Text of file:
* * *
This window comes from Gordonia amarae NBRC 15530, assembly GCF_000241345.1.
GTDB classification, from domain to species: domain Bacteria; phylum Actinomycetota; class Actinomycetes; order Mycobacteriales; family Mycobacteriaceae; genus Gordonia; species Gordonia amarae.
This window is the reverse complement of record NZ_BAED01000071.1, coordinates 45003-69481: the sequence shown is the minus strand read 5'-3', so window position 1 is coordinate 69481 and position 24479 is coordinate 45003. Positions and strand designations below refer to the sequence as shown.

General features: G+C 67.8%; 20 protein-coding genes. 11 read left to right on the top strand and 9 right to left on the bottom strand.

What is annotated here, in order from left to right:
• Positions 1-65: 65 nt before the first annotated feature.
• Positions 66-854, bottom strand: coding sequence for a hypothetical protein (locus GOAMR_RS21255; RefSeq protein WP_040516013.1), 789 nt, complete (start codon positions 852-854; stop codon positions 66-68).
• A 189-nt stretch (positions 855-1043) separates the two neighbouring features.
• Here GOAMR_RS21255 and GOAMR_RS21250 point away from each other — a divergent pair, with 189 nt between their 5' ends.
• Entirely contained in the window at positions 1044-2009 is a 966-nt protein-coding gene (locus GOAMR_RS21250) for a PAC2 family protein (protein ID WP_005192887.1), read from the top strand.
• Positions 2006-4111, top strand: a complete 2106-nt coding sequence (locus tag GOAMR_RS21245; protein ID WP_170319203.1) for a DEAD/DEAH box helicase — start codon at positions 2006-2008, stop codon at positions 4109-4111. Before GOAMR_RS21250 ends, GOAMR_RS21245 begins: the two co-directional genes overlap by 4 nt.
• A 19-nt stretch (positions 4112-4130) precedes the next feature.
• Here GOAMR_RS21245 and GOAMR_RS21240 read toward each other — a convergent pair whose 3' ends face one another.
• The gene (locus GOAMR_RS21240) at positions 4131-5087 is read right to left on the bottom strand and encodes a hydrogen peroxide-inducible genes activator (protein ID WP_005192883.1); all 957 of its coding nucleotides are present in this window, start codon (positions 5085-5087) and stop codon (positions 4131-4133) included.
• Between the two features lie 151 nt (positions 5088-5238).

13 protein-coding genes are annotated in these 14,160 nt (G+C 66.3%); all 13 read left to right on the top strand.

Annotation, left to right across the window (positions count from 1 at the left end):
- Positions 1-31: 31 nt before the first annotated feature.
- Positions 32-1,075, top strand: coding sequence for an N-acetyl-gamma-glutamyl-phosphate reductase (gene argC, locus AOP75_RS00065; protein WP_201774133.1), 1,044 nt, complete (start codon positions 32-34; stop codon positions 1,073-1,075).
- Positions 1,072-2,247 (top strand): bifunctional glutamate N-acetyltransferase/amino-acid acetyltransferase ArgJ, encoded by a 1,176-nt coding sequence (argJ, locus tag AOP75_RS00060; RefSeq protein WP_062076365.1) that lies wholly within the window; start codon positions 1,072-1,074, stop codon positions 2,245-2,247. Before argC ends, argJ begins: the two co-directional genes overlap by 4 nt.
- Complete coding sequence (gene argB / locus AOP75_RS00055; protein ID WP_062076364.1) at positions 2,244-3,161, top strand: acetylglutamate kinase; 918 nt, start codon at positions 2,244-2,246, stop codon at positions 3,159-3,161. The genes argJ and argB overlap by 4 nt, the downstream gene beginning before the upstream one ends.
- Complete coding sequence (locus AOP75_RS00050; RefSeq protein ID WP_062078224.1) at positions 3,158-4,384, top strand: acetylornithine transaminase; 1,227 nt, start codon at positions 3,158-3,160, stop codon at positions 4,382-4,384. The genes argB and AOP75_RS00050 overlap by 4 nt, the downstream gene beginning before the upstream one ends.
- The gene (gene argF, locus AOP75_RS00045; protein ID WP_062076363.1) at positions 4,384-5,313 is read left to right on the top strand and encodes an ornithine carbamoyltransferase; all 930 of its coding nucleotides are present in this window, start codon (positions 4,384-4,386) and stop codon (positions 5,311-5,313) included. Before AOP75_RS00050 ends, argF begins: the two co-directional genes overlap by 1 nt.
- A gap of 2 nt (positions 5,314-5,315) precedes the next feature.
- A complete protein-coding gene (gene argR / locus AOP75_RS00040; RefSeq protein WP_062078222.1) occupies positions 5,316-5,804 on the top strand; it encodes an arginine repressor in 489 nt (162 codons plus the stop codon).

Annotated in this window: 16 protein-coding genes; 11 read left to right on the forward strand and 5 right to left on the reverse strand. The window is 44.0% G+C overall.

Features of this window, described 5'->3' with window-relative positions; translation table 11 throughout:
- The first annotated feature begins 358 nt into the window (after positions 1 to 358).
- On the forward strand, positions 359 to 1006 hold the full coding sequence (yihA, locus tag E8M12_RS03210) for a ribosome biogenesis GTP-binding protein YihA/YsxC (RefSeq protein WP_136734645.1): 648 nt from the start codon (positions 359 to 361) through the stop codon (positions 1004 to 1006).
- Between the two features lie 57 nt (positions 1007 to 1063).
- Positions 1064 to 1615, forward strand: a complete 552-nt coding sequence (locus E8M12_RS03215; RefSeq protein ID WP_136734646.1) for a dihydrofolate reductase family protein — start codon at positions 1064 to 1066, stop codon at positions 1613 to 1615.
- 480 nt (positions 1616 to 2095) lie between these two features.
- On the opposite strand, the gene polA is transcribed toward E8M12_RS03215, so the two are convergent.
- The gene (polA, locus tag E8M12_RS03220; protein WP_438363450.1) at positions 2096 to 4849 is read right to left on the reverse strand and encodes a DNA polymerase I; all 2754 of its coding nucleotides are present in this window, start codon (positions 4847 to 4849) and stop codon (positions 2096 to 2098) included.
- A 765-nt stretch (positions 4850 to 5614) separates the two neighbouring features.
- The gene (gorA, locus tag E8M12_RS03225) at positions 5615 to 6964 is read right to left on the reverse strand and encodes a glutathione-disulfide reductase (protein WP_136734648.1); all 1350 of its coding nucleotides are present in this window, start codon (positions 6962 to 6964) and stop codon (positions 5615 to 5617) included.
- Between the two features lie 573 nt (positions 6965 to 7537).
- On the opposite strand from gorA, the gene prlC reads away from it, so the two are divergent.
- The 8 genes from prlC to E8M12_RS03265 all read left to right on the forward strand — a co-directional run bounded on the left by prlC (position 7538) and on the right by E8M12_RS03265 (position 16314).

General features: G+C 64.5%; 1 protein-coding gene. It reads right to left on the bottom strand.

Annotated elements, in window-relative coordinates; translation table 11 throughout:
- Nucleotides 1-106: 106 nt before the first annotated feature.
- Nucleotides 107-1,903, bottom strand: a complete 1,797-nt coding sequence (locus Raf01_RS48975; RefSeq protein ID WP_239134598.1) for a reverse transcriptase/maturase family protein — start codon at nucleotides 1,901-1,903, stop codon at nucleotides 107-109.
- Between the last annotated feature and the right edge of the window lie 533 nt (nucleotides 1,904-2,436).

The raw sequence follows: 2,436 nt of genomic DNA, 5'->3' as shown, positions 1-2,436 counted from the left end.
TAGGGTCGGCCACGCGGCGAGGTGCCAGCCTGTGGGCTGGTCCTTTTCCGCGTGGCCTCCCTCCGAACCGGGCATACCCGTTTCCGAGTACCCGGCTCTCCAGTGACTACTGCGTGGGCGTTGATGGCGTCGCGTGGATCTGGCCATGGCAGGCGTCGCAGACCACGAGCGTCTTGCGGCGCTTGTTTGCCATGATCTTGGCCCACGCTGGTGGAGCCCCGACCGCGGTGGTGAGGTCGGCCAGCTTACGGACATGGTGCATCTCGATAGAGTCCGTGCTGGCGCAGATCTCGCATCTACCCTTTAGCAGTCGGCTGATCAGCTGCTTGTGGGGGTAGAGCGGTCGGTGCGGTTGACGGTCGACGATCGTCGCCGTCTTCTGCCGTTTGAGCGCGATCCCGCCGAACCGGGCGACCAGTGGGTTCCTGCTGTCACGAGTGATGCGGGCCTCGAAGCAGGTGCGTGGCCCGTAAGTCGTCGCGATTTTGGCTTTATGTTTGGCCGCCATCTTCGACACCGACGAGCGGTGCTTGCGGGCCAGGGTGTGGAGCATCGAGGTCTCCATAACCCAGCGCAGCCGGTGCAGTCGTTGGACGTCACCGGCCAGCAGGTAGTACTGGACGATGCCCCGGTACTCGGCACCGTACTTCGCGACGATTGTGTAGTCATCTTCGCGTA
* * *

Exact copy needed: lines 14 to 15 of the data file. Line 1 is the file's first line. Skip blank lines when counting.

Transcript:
• The gene (locus GOAMR_RS21240) at positions 4131-5087 is read right to left on the bottom strand and encodes a hydrogen peroxide-inducible genes activator (protein ID WP_005192883.1); all 957 of its coding nucleotides are present in this window, start codon (positions 5085-5087) and stop codon (positions 4131-4133) included.
• Between the two features lie 151 nt (positions 5088-5238).